Unsecured Debt in Chapter 7

In Chapter 7, your non-exempt assets may be sold by the trustee assigned to your case. The proceeds from the sale are then used to pay your creditors in order of priority. Most people who file for Chapter 7 don’t actually have enough non-exempt assets to justify a sale, since a significant amount of property is protected by bankruptcy exemptions and excluded from the bankruptcy estate. Eligible unsecured debt is discharged at the conclusion of a Chapter 7 bankruptcy case. This means that you will no longer owe your unsecured creditors the remainder of your balance. Many people use Chapter 7 to discharge their medical debt, unsecured credit cards, and payday loans.

Unsecured Debt in Chapter 13

Chapter 13 operates a little differently than Chapter 7 does. Instead of having your non-exempt property sold to repay your creditors, your debts are paid down (and sometimes even off) in monthly payments over 3 or 5 years. As with Chapter 7, priority loans are paid in full first, followed by secured loans if you want to keep the property. 

Money left over at the end of the month is divided among your unsecured creditors. Each creditor receives a pro rata share of this money, based on how much you owe them as a percentage of your total unsecured loan debt. At the end of the Chapter 13 plan, unpaid unsecured, nonpriority debt is discharged, meaning that you won’t owe these debts anymore.

While these loans are being paid off as part of the repayment plan, Chapter 13 prevents creditors from charging high interest rates or taking other debt collection actions. Wages can’t be garnished, and debt collection companies can’t contact you about the loans. These rules give people who file bankruptcy some breathing room while they get their personal finances in order.

Student Loans in Bankruptcy

Even though student loan payments are nonpriority and unsecured, it’s really difficult to discharge them in bankruptcy. The general rule is that student loans can only be discharged in extreme cases of hardship. Even if you file for bankruptcy, it’s likely that you’ll need to pay your student loans in full over time.

While student loans can’t be discharged, they need to be included in your bankruptcy petition so the bankruptcy trustee can see what you owe. In a Chapter 13 case, a portion of your student loans can be paid as part of your monthly payments over the course of your plan, which will lower your overall balance.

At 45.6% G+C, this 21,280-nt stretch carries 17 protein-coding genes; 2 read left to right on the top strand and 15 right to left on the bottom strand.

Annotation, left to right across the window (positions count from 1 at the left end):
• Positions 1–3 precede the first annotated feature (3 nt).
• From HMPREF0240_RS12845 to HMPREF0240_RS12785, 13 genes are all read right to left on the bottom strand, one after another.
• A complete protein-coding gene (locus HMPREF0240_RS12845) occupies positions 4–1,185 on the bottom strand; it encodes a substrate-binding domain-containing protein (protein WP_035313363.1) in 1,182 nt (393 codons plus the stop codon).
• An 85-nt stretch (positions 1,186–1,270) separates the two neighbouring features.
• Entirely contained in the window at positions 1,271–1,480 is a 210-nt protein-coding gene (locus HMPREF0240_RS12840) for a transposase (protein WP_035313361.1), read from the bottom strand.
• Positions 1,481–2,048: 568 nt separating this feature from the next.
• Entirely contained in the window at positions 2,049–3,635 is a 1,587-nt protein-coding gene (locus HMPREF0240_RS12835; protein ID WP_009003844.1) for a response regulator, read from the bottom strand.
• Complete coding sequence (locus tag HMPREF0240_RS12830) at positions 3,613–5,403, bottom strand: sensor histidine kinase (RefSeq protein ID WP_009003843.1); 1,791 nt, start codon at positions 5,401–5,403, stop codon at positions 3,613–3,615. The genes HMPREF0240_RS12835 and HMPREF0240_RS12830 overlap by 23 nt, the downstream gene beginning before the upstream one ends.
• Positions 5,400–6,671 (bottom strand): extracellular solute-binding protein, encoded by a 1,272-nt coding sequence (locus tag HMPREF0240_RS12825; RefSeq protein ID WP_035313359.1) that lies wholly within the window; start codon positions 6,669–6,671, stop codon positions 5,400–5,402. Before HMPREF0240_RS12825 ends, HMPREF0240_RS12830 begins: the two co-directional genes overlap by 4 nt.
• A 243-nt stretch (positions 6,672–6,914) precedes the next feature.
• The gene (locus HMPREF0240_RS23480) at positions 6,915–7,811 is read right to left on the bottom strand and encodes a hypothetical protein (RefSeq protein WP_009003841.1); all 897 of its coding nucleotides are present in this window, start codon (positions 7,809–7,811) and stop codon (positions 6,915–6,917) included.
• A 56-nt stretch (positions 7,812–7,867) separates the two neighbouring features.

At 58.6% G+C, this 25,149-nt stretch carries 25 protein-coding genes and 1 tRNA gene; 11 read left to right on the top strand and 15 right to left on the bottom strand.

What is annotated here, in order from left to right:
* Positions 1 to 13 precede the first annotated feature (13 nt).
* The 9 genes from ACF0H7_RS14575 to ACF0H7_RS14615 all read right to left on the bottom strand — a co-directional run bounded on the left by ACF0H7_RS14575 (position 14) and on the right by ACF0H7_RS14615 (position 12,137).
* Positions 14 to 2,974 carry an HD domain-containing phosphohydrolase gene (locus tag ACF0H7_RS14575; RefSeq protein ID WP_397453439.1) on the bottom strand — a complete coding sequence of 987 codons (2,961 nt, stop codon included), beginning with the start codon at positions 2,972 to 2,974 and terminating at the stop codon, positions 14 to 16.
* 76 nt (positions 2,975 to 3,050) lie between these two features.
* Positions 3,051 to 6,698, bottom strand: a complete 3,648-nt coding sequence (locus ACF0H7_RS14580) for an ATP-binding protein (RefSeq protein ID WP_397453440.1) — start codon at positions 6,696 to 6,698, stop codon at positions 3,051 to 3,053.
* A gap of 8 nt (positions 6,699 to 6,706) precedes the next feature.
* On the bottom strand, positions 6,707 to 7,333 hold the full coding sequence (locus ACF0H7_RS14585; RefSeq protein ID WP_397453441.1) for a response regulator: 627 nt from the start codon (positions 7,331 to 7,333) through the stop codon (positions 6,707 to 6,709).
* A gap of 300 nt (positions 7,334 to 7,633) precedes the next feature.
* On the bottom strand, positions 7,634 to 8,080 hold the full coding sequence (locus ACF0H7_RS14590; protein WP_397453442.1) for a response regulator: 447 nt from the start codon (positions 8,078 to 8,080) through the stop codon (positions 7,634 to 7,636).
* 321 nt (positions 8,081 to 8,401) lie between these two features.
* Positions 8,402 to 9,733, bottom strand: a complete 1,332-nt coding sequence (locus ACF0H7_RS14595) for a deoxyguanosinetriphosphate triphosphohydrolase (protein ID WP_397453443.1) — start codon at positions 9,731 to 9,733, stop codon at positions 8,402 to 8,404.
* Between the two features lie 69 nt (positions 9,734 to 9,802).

You do have other debt management options available to you when it comes to student loans. For example, a debt consolidation loan might be able to help you get rid of higher interest rates, making it easier to pay off your debt. You might also be able to work towards a debt settlement compromise with your student loan servicer. Additionally, if you either eliminate debts with a Chapter 7 filing or make payments more manageable with a Chapter 13 filing, you’ll be in a better position to make your student loan payments in a timely fashion.


Being weighed down by a large amount of debt can be exhausting. Filing for bankruptcy might be able to help you manage your debt and provide some financial freedom. If you feel like you’re drowning in unsecured debt, check out Upsolve’s free web app to see if it’s right for you. If you don’t think bankruptcy is the right answer for you, you can also explore other options for managing your debts, including debt settlement programs, on our website.

Written By:

Attorney Amelia Niemi


Amelia Niemi is an attorney licensed in Illinois. She received her J.D. from DePaul University College of Law. At DePaul, she was a staff writer for the DePaul Journal of Art, Technology & Intellectual Property Law. Her legal practice includes multi-million-dollar international b... read more about Attorney Amelia Niemi